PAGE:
The thesis considers the career of the Student Christian Movement (SCM) which was founded in 1892 to promote missions and to recruit students for missionary work. As it grew, the SCM extended its operations to the founding and servicing of Christian Unions in colleges and progressively abandoned its evangelical roots and come to play a major part in the development of liberalism and ecumenism. In the nineteen sixties it became more radical than liberal and developed an interest in Marxism and alternative life styles. The career of the conservative evangelical Inter-Varsity Fellowship (IVF), formed as a result of a number of schisms from SCM, is also charted. These two movement organisations are considered in the light of ideas derived from the sociology of social movements. In the Introduction a brief critical account of various dominant theories of social movement origination is presented and elements of an alternative, voluntaristic, and essentially processual account are advanced. The careers of SCM and IVF are used to suggest correctives to a number of theoretical insights that have been developed on the basis of an exaggeration of the division between stable society and social movement. Particular topics dealt with include the growth and spread of social movements, goal transformation, schism and decline. It is argued that the rapid rise of SCM can be understood as resulting from (a) the existence of a wealthy milieu which accepted the movement as legitimate and (b) the SCM's attitude towards its own purpose and ideology which was open and inclusive. This denominationalism allowed the SCM to utilise the resources of the milieu and to recruit rapidly. It also laid the foundation for an erosion of purpose and identity. Many of the problems that promoted the decline of the SCM were caused by the particular nature of its constituency, recruiting as it did among students and experiencing therefore a high membership turnover, but a full understanding of the contrast between the decline of SCM and the stability of lVF requires consideration of the ideologies that informed the two organisations. For this reason the final chapter is concerned with the reasons for the precariousness of liberal protestantism and the strength of conservative evangelicalism.

Active and Marginal Religious Affiliates in Canada: Describing the Difference and the Difference it Makes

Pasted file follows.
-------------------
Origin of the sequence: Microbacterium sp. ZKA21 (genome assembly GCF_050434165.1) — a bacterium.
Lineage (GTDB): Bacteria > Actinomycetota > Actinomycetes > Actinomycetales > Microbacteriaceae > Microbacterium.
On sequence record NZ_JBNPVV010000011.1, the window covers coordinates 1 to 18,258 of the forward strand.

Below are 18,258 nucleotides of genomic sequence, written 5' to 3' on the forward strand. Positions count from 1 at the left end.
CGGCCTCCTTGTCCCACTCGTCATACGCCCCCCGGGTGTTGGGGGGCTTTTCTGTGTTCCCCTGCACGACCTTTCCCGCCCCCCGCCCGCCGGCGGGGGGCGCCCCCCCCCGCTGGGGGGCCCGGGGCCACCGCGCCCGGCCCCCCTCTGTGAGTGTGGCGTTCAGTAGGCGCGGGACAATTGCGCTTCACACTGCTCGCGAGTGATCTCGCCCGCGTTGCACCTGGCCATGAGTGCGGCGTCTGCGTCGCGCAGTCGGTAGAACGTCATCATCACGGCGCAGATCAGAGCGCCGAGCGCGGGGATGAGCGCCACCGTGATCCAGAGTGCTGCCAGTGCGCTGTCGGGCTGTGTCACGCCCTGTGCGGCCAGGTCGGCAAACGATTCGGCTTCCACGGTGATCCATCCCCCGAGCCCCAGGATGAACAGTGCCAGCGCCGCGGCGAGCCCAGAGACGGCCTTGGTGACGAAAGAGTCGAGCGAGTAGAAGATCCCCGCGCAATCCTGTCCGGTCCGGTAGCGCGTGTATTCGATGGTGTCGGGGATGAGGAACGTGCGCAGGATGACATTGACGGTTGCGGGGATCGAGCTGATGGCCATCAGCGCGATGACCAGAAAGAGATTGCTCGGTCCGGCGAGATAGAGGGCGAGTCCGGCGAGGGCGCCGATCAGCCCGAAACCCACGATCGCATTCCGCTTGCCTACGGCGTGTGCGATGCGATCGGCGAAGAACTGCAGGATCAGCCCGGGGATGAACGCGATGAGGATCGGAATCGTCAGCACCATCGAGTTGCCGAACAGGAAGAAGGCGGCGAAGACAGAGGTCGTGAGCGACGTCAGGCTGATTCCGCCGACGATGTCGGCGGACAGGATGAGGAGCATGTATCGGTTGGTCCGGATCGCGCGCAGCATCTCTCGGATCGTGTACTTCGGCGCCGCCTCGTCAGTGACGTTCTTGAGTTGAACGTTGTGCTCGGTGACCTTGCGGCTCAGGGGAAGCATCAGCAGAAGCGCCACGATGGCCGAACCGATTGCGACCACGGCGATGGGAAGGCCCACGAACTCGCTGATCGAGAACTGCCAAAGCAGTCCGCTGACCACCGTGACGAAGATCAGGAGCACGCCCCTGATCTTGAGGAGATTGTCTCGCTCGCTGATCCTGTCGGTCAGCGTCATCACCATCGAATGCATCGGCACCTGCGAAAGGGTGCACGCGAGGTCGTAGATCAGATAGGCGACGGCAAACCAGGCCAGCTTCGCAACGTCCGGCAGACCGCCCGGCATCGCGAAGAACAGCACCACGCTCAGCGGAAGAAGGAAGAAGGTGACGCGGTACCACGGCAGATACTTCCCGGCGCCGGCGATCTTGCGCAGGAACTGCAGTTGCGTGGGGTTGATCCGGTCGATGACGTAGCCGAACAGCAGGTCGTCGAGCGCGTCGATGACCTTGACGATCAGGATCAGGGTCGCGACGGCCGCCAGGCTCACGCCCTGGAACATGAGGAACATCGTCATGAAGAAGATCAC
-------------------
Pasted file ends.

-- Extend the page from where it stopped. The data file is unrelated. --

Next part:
Thiessen, Joel January 2011 (has links)
In 2002, Reginald Bibby surprisingly asserted that a renaissance of religion is, or soon will be taking place in Canada. However, the assertion clashes with the dominant belief based largely on Bibby’s accumulated data about Canadians’ religious beliefs and practices, that Canada is becoming an increasingly secularized society. Based on forty-two in-depth interviews, this dissertation tests the “renaissance thesis” and improves our grasp of how Canadians subjectively understand their religious involvements by comparing the views of active religious affiliates (those who identify with a religious group and attend religious services nearly every week) and marginal religious affiliates (those who identify with a religious group and attend religious services primarily on Christmas or Easter, or for rites of passage such as weddings and funerals). What explains their higher and lower levels of religious involvement, what is the likelihood that marginal affiliates could eventually become active affiliates, and how does this understanding help us to assess the degree of religiosity or secularity in Canada? I argue that active and marginal affiliates are distinct mainly because of their different experiences with the supernatural or their local congregation, and the social influences that either encourage or discourage involvement in a religious group. These conclusions emerge from a close examination and testing of fundamental principles in Rational Choice Theory, a theory currently popular in the sociology of religion and in Bibby’s ongoing analysis of religion in Canada. Contrary to Bibby’s prediction, there is little reason to believe that marginal affiliates will eventually become active affiliates, regardless of changes to the supply of religion in Canada. In general, marginal affiliates appear content with their current levels of religiosity. As a result, I think it is likely that we will witness continued secularization at the individual level in Canada, which if proven correct, could strain Canada’s civic fabric in the future.